Many of us are familiar with the ebb and flow of emotions from gently pottering along with diabetes just being part of the background noise of our lives and with a general sense of well-being set against feelings of despair, hopelessness and that diabetes is a weight that simple cannot be carried. Many of us too, will know that the dividing line between those two states is sometimes precariously fragile. Your mental health is just that, health. We need to look after ourselves as whole people, and that means looking after our minds, and paying attention to them, just as much as we put effort in to blood glucose management, eating well and exercising.

I think part of the challenge for healthcare professionals is that it is much easier for them to focus on the numbers. The hard facts that can suggest how 'well' a person with diabetes is managing their condition. From the outset we begin to be surrounded by a cloud of numbers, targets and measurements. Each supposedly able to predict our long-term future health. And it is almost impossible in that context not to see those checks and data as some sort of reflection on whether you are 'succeeding' or 'failing' as a person. Whether you are 'trying hard enough', 'doing well enough'.

It's a toxic environment.

And much has been written about the language we use in relation to these pieces of information. Test. Target. Control. Compliance. Adherence. So many opportunities for self-judgement.

And it's important to remember that fluctuating glucose levels have a profound effect on the brain and on the emotions. So at the very point we see those frustrating numbers, where we know we did everything we knew to try to avoid them, our minds are less able to cope with the situation.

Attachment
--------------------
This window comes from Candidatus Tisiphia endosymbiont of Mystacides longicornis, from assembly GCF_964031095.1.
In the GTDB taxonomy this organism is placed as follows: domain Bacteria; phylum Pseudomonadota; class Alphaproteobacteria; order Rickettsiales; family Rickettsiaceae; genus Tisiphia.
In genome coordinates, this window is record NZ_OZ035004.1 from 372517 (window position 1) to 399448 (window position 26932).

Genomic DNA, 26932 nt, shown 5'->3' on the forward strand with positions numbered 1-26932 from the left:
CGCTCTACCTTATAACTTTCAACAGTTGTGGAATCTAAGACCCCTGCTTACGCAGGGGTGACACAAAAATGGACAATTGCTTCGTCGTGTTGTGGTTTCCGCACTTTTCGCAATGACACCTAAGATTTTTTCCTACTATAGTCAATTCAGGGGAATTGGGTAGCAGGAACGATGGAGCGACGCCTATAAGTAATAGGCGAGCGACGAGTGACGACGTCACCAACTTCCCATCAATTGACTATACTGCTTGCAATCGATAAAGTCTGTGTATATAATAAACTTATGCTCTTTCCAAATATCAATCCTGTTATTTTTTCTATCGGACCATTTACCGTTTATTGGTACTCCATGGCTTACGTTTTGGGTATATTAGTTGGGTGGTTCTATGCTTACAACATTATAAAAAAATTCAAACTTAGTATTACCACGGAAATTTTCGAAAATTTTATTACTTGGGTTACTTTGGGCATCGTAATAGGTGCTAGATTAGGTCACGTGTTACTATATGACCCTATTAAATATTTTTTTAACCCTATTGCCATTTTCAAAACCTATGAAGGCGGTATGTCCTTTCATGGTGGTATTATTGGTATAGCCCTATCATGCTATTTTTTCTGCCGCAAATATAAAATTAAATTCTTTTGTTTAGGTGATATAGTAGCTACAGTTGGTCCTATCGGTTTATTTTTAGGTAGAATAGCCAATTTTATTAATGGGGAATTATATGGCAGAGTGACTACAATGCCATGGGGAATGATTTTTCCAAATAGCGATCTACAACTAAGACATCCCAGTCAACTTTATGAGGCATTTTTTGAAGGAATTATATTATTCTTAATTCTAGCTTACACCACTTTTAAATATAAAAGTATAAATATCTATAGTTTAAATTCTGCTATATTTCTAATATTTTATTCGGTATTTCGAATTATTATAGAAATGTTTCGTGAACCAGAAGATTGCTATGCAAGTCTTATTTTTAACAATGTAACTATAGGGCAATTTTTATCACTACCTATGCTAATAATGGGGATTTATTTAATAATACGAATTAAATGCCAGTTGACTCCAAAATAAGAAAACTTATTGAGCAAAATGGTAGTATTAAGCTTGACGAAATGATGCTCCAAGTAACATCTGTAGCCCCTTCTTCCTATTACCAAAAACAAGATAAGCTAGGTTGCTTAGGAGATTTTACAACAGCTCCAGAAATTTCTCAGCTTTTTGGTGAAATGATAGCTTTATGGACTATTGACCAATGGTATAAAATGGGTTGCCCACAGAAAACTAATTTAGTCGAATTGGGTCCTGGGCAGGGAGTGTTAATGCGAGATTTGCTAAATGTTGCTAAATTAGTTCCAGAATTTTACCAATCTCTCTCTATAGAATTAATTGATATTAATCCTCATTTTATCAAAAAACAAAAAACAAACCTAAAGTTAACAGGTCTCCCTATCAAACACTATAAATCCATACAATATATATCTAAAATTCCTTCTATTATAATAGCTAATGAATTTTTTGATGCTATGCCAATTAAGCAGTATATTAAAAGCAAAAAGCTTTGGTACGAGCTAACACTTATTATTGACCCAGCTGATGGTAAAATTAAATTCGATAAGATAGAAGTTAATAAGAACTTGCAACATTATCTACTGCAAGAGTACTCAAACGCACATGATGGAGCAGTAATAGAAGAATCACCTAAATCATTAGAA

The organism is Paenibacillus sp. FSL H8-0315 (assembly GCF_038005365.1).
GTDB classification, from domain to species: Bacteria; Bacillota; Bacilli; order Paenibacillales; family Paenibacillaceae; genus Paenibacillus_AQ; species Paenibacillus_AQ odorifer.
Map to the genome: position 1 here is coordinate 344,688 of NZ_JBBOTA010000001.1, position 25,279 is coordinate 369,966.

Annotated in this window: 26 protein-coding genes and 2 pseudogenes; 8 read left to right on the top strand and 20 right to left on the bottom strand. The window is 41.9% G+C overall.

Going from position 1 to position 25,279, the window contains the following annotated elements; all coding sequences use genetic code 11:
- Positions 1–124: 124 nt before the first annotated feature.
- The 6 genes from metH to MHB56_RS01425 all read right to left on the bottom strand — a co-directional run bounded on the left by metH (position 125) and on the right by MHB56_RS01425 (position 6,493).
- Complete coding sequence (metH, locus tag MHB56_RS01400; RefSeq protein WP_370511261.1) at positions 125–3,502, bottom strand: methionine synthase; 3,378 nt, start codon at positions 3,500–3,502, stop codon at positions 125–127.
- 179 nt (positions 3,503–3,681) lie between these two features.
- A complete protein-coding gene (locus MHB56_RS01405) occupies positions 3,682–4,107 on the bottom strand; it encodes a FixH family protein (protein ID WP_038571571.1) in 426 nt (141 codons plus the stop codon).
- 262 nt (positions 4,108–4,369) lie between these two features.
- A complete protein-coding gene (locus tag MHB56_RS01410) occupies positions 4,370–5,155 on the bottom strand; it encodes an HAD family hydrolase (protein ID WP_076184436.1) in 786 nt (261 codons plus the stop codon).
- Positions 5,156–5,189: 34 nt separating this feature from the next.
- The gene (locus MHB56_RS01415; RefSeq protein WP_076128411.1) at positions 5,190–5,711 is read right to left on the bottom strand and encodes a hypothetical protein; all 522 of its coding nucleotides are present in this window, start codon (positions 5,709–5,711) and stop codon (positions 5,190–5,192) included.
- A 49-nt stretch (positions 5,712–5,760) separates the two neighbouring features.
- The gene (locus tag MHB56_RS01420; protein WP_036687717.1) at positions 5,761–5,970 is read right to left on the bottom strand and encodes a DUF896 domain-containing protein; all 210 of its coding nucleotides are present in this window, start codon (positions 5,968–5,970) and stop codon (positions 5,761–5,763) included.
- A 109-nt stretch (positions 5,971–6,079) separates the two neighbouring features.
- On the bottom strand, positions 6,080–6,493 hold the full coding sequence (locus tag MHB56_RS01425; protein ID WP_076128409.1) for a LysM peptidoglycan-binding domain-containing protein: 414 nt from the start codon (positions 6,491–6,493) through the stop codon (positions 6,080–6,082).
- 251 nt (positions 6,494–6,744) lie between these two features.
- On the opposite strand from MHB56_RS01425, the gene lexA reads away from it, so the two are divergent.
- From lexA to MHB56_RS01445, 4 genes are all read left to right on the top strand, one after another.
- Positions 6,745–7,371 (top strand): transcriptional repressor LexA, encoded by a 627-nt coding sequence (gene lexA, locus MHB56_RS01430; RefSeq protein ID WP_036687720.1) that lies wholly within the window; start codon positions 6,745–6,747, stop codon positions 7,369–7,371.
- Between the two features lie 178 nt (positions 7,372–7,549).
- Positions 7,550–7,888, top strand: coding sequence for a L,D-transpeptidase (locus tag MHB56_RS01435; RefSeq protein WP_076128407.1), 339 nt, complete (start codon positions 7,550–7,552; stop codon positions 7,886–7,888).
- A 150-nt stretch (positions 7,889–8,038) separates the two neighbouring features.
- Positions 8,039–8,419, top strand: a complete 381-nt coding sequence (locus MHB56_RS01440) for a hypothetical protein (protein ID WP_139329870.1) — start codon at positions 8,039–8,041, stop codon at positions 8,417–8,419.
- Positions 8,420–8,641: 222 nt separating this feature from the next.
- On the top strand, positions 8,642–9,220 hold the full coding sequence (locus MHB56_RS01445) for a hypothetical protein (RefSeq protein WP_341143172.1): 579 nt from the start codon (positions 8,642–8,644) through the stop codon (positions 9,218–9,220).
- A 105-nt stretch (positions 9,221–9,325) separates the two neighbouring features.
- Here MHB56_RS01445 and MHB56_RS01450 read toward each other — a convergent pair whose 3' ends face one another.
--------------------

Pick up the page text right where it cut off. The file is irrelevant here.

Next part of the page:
If we are not careful we put ourselves in an impossible position where every day is filled with opportunities for perceived 'failure'. Where we see our best efforts as never 'enough'. Where we feel that we are failing before we begin.

But this is absolutely not the case.

You need to recognise how well you are doing. How resilient you are. How you are able to live your life and simultaneously perform the function of a major bodily organ every single day.

Some times it works well and you are happy with how your BG behaved, other days... not so much. But you battle on, you brilliant, tenacious, feisty, beautiful piece of humanity. And tomorrow you will do it all again.

And make no mistake, the juggling of all those complicated factors that go into every single one of your self-management decisions would fry the most genius of minds. And the out of range results you see are so often not even down to you at all. Well, OK, that one was. But hey, we knew that before we did it eh? And life is for living, right? But for the most part, if managing type 1 was simply a matter of eating the right foods and taking the right doses and everything always worked out all the time and never changed we would have had this licked a long, long time ago.

The variables in your life will overlap and interact. Some cancelling each other out, others magnifying. And your diabetes itself will not have the good grace to sit still and behave predictably.

Perfection really is not possible. You are doing your best - even on the days when you can barely manage to do anything. You can do that. You can keep yourself going. And tomorrow you can go again.